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December 15, 2009

FMWL Presents: The Top 10 Future Midnight Movies of the 2000s!

Welcome back to From Midnight With Love's look at the Future Midnight Movies of the 2000s. Last night I posted lists of movies that nearly made this top 10 based on their impact, fanbase, or simply my preference. Tonight we get to the big dogs. These are the 10 movies from the 2000s that I think will have the biggest impact on midnight cinema of the future.

10. Bubba Ho-Tep
The cult star of our generation lives on! That's right, THE Bruce Campbell made a triumphant return to the big screen in 2002 with an assist from a great story by Joe Lansdale and the cinematic eye of Phantasm creator Don Coscarelli. The story of an aging Elvis, accompanied by and aging and now darker JFK, fighting a retirement home mummy sounded too good to be true. But, it was true, and it won viewers over from a cult standpoint and a dramatic standpoint.

Looking back now, Bubba Ho-Tep is still as fresh as it was when it first hit the scene. Campbell has made a couple more cult flicks like last year's self-effacing My Name is Bruce, but this stands out as the film that really put him back on the map for a new generation of cult horror fans. While it'll never approach the level of mayhem his Evil Dead films inspire in fans, Bubba Ho-Tep will clearly live on as a latter masterpiece in Campbell's filmography. I almost said it'll serve as his final masterpiece, but I'll never sell The King short.

9. A Scanner Darkly
In cinephile sects, Richard Linklater is one of the most revered indie darlings you'll find. But in 2006, with an assist from the short-lived Warner Independent Pictures, Linklater's animated adaptation of a Philip K. Dick novel seemed to hit bigger with sci-fi fans than the critic community. The film has slipped out of the spotlight in a lot of decade end discussions, but I've got a hunch that Linklater's film is one of the sleeper midnight hits for the future.

First of all, the names involved should keep A Scanner Darkly in people's minds. It's led by a cast of Keanu Reeves, Robert Downey Jr., Woody Harrelson, and Winona Ryder that should keep it in the eyes of mainstream viewers, and I've already mentioned that Linklater has his fans. Moreover, adaptations of Dick stories, minus Impostor, have a great track record of staying around, and this one is as powerful as any of them have been. I see no reason that sci-fi fans won't keep it on a similar pedestal to the likes of Minority Report, if not Total Recall or Blade Runner.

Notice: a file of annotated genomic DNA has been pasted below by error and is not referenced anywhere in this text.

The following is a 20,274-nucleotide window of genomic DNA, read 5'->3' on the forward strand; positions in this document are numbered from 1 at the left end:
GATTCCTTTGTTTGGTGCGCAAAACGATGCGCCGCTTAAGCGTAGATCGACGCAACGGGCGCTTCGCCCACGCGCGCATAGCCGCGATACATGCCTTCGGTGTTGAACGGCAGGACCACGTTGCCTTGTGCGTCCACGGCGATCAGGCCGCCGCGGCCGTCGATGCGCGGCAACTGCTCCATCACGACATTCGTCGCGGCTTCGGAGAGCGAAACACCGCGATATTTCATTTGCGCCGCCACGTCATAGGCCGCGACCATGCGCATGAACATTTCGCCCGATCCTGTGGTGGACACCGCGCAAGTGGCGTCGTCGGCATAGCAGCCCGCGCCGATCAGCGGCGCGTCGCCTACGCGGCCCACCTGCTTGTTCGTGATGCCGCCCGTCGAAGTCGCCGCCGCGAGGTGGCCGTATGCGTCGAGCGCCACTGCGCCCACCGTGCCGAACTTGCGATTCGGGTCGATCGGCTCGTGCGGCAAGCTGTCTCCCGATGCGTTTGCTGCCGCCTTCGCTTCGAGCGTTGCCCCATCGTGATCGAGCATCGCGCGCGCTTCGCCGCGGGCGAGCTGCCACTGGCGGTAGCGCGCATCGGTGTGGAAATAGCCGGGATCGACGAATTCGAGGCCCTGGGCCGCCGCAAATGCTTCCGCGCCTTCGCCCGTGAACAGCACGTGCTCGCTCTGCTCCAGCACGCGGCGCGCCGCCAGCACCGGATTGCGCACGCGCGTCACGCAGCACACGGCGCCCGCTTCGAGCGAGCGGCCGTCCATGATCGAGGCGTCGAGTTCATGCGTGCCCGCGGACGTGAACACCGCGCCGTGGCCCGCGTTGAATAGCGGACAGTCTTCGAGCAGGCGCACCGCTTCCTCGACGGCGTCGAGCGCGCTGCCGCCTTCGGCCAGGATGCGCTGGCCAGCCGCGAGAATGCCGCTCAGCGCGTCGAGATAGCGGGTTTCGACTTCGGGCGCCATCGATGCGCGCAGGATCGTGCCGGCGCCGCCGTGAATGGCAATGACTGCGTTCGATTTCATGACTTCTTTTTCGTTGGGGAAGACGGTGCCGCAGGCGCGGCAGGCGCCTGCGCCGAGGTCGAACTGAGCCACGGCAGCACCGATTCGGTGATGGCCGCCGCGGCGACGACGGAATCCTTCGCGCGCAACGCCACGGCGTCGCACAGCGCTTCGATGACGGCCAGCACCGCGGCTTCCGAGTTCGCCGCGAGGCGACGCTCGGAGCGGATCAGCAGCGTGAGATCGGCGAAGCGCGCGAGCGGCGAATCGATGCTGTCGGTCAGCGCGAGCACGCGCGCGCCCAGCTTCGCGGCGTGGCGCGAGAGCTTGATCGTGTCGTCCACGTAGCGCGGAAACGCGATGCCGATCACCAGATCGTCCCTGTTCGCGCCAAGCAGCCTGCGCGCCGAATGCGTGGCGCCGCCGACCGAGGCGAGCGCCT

8. American Psycho
Christian Bale is officially a big star, even if he's to the point that he's getting overshadowed by co-star's deaths and onset blow-ups. And with every big star, there's always a beginning. Some point all the way back to his childhood work in Spielberg's Empire of the Sun or the kiddie musical Newsies, but for today's horror and cult crowd, American Psycho is the place to be.

Aside from Bale (and a supporting cast that includes Reese Witherspoon and Willem Dafoe), American Psycho maintains relevance as a social commentary from the eyes of its psychotic main character. It's got memorable scenes of blood and gore, but has a lot of thought behind it that's borrowed from Bret Easton Ellis' novel. In fact, there are even in depth academic essays about the film's importance after less than ten years. While I'm not the film's biggest fan, I can't deny its importance as a future midnight mainstay.

7. Dog Soldiers
This is most likely wishful thinking on my part, but I'm not letting Neil Marshall's debut, accurately billed as "Jaws, Aliens, and Predator with a werewolf twist" on the DVD jacket", fade away. One of the few horror films of the decade to use practical effects (MEN IN SUITS!), Marshall's Dog Soldiers is a non-stop thrill ride that deserves comparison to the best creature features of all-time.

There's not a lot going for Dog Soldiers so far in the race to midnight immortality, with Marshall's follow-ups The Descent and Doomsday faring poorly in the US, despite critical success in the horror community. It has no big names, though star Kevin McKidd has made his presence in the video game world through the Modern warfare series. But I'm putting on the list because it deserves attention, and I believe in a future where this one overcomes its crappy DVD release and where Marshall becomes a big name in genre cinema. Because it flipping rocks.

6. Snakes on a Plane
If you've been on the internet for a while, you may have helped shape this movie. I think it's safe to say no movie has taken over the internet hype machine like Pacific Air 121....err, wait that's not what the fans want....SNAKES ON A PLANE.

This movie needs no introduction. Samuel L. Jackson agreed to do the movie on the title alone. Internet buzz got the filmmakers to reshoot for an R-rating, and add the iconic line uttered in the scene pictured above. Despite the fact about a third of the people that raved about the idea on the internet actually went to see it, there's no doubt in my mind Snakes on a Plane has a place as one of the midnight movies of the future, because Samuel L. Jackson motherflippin' says so.

5. Sin City
Another film that generated big buzz and not so big numbers, Robert Rodriguez and Frank Miller's (oh, and Quentin Tarantino's) Sin City is the midnight comic adaptation of the decade. With a cast full of stars and the mixture of Miller's visual style and Rodriguez' eye for violence, Sin City has all the tools to stay relevant in the future.